The Science of Social Connection

 

Humans are social beings. We have a strong need to belong, which fosters social connections.

 

Research has shown that the happiest people have more close friends, strong family, and romantic connections and spend more time with people than alone. We savour moments we share with others more.

 

Some of our happiest moments are those that we share with others. One study showed that eating chocolate is more enjoyable when you get to share the experience with someone else.

 

 

 

One aspect of human social life is that we all engage in social comparisons: we evaluate our own abilities, salary, status, possessions and feelings relative to those of other people.

 

Is that person happier? More successful? Better looking? 

 

Social comparison theory suggests that we look at others to evaluate ourselves. Comparisons can happen either downward or upward.

 

When we look down at others who are worse off than ourselves, we feel good, but when we look up at others who are doing seemingly better we feel worse.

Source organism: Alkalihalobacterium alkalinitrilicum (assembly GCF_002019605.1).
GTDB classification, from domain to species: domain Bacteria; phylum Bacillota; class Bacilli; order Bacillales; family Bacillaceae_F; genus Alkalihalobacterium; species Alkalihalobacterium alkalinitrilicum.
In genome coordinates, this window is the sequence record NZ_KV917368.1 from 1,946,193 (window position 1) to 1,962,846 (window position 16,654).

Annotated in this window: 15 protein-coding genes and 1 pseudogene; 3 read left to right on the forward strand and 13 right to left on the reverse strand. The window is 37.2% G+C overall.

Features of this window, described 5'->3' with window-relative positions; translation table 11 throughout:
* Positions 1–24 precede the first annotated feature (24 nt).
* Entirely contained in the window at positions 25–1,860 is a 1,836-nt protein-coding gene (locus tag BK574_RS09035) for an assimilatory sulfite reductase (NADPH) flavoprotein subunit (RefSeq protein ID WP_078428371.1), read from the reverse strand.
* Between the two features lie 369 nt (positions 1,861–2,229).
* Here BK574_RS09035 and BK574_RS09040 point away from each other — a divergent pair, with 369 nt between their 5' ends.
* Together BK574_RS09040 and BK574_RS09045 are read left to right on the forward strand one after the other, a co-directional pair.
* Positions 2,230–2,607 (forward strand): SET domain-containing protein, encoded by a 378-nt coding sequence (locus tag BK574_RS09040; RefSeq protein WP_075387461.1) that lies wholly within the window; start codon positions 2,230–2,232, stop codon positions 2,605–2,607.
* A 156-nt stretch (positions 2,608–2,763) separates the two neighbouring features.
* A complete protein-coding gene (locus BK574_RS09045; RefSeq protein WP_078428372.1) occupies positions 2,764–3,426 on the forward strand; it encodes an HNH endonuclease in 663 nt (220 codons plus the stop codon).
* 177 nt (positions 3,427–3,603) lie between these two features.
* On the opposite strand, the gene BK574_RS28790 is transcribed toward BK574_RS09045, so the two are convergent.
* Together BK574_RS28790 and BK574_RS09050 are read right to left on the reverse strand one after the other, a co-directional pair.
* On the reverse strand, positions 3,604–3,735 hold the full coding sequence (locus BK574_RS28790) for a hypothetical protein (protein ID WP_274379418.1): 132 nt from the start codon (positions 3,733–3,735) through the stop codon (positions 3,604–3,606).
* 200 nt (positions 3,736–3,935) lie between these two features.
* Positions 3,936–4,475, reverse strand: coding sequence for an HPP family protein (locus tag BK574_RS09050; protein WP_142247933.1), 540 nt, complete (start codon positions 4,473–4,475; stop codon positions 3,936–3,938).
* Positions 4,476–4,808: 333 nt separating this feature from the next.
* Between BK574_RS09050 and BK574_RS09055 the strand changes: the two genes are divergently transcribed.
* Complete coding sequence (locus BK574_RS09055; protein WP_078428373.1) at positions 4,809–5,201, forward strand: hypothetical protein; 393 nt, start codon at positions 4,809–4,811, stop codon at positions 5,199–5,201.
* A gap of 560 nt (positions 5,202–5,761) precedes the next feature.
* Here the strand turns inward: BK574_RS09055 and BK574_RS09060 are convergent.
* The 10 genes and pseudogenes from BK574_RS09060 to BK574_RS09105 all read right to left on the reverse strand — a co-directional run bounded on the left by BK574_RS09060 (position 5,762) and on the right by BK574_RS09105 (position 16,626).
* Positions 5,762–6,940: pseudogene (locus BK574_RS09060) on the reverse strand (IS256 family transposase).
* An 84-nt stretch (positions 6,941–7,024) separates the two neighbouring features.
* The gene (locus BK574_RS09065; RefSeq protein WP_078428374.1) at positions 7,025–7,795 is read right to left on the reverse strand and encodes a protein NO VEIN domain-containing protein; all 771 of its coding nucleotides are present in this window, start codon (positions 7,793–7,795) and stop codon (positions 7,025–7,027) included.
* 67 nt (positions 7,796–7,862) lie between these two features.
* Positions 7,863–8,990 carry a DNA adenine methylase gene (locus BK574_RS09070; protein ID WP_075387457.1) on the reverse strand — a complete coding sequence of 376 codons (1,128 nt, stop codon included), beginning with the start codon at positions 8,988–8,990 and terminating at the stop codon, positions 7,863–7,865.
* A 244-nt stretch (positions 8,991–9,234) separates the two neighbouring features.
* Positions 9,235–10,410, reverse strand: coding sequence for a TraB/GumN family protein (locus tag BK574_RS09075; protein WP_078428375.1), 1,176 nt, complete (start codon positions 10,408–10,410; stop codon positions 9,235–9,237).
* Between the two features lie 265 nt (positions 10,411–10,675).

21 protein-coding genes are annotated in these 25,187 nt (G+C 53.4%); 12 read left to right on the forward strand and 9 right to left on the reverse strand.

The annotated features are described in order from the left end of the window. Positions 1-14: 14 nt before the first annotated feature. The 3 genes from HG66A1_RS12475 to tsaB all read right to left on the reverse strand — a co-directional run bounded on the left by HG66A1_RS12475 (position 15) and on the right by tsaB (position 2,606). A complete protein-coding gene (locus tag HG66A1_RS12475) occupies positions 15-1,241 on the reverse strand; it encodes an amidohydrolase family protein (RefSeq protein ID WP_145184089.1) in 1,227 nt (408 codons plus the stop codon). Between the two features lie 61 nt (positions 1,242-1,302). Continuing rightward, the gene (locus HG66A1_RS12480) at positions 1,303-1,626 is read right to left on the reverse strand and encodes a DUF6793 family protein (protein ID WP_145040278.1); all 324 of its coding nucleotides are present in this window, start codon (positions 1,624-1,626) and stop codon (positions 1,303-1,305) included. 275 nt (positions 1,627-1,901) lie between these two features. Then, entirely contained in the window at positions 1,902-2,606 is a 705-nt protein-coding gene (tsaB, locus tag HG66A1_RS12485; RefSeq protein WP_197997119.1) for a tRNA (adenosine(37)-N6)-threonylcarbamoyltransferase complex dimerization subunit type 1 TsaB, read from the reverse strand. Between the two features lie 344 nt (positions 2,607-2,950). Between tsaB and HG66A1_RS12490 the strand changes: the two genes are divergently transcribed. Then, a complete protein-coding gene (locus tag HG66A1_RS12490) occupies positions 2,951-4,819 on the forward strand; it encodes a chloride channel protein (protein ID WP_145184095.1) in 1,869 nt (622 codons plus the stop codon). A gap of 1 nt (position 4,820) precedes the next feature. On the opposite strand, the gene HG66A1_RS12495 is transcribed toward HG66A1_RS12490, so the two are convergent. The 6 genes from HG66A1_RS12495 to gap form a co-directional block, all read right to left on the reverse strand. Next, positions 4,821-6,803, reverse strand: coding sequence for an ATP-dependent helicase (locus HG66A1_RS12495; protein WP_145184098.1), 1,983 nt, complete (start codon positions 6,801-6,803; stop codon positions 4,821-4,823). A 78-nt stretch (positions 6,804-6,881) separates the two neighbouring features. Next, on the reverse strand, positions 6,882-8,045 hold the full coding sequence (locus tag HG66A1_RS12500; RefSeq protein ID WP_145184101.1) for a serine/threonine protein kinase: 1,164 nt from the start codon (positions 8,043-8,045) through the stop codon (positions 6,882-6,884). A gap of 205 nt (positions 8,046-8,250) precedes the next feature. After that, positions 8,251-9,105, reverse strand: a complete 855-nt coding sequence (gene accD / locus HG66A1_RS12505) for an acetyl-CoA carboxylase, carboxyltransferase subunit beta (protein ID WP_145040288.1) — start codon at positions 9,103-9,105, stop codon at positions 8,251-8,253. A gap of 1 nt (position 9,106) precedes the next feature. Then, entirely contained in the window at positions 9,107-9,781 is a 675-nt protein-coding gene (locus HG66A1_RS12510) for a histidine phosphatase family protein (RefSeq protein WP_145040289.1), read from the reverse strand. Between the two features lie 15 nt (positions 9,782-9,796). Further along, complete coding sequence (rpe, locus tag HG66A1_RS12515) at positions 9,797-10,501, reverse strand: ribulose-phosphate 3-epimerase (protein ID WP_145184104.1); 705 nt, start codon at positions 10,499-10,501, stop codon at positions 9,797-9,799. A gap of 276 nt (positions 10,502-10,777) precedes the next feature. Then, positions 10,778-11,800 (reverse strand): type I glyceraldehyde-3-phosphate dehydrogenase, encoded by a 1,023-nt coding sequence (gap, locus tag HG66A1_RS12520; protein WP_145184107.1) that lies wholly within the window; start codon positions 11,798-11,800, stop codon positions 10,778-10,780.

Unfortunately, people are more likely to make upward rather than downward comparisons.

 

Social comparisons are especially important in times of social media. With all the benefits these can offer us, it’s also important to consider their cons.

Happier together

 

One interesting study looked at social connection while commuting to work (on a train or bus). Participants either had to have a conversation with someone or had to enjoy themselves alone or do whatever they usually do. People predicted that they would be happiest enjoying their alone time, followed by what they usually do, and would feel weird about having a conversation.

But people were wrong about their own happiness: the most positive experience was chatting to a stranger, and not solitude.

 

hiMoment wants to foster social connection rather than social comparison, so we let you share your moments with those people that made that moment special, but do not promote social sharing that may create upward comparisons and their negative consequences on us.

Research has also looked at social comparisons using Facebook.

 

Facebook feeds packed with posts from people that appear to be better made participants feel worse about themselves, resulting in lower self-evaluations and lower self-esteem.

 

That’s why at hiMoment, we are building an app that helps you focus on your own moments.

 

We recommend you limit your social media time and stop making yourself unhappy by comparing yourself to other people’s online personas.